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    Sex differentiation in fish is a highly labile process easily reversed by the use of exogenous hormonal treatment and has led to environmental concerns since low doses of estrogenic molecules can adversely impact fish reproduction. The goal of this study was to identify pathways altered by treatment with ethynylestradiol (EE2) in developing fish and to find new target genes to be tested further for their possible role in male-to-female sex transdifferentiation. To this end, we have successfully adapted a previously developed bioinformatics workflow to a meta-analysis of two datasets studying sex reversal following exposure to EE2 in juvenile rainbow trout. The meta-analysis consisted of retrieving the intersection of the top gene lists generated for both datasets, performed at different levels of stringency. The intersecting gene lists, enriched in true positive differentially expressed genes (DEGs), were subjected to over-representation analysis (ORA) which allowed identifying several statistically significant enriched pathways altered by EE2 treatment and several new candidate pathways, such as progesterone-mediated oocyte maturation and PPAR signalling. Moreover, several relevant key genes potentially implicated in the early transdifferentiation process were selected. Altogether, the results show that EE2 has a great effect on gene expression in juvenile rainbow trout. The feminization process seems to result from the altered transcription of genes implicated in normal female gonad differentiation, resulting in expression similar to that observed in normal females (i.e. the repression of key testicular markers cyp17a1, cyp11b, tbx1), as well as from other genes (including transcription factors) that respond specifically to the EE2 treatment. The results also showed that the bioinformatics workflow can be applied to different types of microarray platforms and could be generalized to (eco)toxicogenomics studies for environmental risk assessment purposes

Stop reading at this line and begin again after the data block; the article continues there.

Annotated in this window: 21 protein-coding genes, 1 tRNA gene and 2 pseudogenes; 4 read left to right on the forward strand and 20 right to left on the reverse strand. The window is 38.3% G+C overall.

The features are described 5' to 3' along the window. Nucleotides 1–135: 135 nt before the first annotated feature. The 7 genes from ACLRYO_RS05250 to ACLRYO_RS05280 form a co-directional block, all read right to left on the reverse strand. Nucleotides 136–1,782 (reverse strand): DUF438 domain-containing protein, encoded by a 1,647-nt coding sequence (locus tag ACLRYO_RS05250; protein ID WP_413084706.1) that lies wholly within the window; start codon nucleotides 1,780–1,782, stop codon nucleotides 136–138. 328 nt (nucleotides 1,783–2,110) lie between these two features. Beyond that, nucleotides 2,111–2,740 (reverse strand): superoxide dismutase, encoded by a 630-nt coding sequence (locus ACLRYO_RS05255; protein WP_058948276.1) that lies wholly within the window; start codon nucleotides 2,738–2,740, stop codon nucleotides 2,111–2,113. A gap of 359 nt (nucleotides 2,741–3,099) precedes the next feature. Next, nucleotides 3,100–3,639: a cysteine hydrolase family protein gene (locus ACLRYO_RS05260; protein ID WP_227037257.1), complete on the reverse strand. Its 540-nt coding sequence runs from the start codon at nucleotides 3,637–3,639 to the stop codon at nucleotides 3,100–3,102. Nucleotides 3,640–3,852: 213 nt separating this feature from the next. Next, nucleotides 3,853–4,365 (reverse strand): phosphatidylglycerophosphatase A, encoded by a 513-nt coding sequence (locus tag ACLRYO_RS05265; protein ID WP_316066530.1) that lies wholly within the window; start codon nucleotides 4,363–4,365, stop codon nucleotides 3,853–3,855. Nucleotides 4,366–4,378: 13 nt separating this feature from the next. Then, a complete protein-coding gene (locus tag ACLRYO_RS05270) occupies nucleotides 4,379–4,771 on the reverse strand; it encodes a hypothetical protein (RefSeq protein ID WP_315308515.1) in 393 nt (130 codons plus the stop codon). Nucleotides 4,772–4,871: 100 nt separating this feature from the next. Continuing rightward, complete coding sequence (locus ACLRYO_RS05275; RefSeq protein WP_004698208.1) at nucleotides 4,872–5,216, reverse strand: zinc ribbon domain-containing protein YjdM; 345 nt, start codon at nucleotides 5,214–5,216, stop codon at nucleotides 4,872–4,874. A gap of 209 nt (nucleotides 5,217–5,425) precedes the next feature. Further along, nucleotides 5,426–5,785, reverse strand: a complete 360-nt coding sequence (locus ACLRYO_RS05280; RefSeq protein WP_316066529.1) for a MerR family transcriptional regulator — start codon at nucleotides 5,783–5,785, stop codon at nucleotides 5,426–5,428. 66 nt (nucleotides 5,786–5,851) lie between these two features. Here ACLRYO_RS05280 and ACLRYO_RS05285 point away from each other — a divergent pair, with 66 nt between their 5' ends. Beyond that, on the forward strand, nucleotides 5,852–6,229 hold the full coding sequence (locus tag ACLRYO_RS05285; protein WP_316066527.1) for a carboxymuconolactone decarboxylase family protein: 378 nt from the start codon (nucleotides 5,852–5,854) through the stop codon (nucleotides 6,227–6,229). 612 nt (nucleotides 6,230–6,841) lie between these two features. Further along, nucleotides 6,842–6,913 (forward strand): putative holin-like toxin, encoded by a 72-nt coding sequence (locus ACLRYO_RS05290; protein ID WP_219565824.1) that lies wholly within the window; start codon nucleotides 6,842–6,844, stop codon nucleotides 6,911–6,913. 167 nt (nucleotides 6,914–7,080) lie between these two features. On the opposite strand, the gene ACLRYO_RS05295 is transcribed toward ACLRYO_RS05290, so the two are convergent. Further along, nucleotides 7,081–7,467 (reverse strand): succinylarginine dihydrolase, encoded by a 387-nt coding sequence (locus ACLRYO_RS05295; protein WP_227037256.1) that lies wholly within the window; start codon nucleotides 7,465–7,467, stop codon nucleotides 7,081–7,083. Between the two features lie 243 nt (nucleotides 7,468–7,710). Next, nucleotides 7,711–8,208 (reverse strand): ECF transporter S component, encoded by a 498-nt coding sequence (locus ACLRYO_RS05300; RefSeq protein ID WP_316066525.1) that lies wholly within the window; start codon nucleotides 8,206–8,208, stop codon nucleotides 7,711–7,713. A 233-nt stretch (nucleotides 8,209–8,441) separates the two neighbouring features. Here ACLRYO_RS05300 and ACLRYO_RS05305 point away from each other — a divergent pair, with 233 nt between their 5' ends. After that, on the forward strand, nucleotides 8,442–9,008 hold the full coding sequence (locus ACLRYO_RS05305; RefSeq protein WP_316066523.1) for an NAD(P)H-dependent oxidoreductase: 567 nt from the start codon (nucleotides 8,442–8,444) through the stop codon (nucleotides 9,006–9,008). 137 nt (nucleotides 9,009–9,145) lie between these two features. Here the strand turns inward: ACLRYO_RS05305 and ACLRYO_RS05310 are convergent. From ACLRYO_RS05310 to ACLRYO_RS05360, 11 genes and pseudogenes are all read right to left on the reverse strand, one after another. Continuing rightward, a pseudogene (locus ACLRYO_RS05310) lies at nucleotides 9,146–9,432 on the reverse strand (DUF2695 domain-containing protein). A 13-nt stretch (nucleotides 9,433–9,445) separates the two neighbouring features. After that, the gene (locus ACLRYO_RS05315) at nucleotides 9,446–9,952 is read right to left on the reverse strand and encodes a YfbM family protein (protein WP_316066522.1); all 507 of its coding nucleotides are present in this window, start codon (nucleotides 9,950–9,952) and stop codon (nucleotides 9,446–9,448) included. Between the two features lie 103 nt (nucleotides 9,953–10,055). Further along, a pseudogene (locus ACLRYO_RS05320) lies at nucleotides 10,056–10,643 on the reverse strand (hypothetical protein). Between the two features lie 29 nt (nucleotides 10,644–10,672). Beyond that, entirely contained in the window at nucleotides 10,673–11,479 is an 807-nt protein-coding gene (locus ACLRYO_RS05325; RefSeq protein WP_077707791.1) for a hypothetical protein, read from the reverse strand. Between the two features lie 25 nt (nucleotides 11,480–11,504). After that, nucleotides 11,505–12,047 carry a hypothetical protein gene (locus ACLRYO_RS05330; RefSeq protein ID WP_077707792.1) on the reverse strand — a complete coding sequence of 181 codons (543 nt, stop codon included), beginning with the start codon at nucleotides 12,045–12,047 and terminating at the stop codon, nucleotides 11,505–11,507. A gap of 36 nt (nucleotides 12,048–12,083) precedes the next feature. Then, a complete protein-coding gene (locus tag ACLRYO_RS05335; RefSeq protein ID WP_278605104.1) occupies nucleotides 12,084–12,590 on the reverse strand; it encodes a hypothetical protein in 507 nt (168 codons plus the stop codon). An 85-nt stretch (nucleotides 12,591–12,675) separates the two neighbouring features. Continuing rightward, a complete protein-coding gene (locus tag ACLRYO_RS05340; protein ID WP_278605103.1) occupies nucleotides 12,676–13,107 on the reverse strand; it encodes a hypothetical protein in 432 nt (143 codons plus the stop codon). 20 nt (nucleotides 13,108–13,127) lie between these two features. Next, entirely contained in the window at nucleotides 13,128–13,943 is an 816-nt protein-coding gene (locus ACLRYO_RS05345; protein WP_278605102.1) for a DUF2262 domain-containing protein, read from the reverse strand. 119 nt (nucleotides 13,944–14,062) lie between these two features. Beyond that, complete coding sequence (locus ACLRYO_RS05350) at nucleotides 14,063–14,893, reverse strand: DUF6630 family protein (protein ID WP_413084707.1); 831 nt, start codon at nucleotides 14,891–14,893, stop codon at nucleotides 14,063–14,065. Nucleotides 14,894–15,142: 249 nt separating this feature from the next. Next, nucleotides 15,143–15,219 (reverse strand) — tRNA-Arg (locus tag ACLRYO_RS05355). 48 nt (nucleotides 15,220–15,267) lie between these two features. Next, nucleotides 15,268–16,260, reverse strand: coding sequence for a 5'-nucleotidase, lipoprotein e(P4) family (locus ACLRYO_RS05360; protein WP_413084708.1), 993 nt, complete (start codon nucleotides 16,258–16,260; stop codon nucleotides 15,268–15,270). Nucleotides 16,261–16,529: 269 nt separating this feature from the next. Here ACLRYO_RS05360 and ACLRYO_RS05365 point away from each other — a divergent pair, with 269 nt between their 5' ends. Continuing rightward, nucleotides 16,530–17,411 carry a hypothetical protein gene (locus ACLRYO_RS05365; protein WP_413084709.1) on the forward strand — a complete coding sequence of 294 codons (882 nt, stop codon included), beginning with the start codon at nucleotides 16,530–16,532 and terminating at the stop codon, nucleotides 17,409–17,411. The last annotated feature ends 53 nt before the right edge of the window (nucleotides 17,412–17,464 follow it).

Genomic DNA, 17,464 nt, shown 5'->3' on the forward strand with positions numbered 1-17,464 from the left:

Unanswered questions in prostate cancer : Findings of an international multi-stakeholder consensus by the PIONEER Consortium

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    Acknowledgements PIONEER is funded through the IMI2 Joint Undertaking and is listed under grant agreement No. 777492. This joint under- taking receives support from the European Union’s Horizon 2020 research and innovation programme and EFPIA.Peer reviewedPostprin

    gViz, a novel tool for the visualization of co-expression networks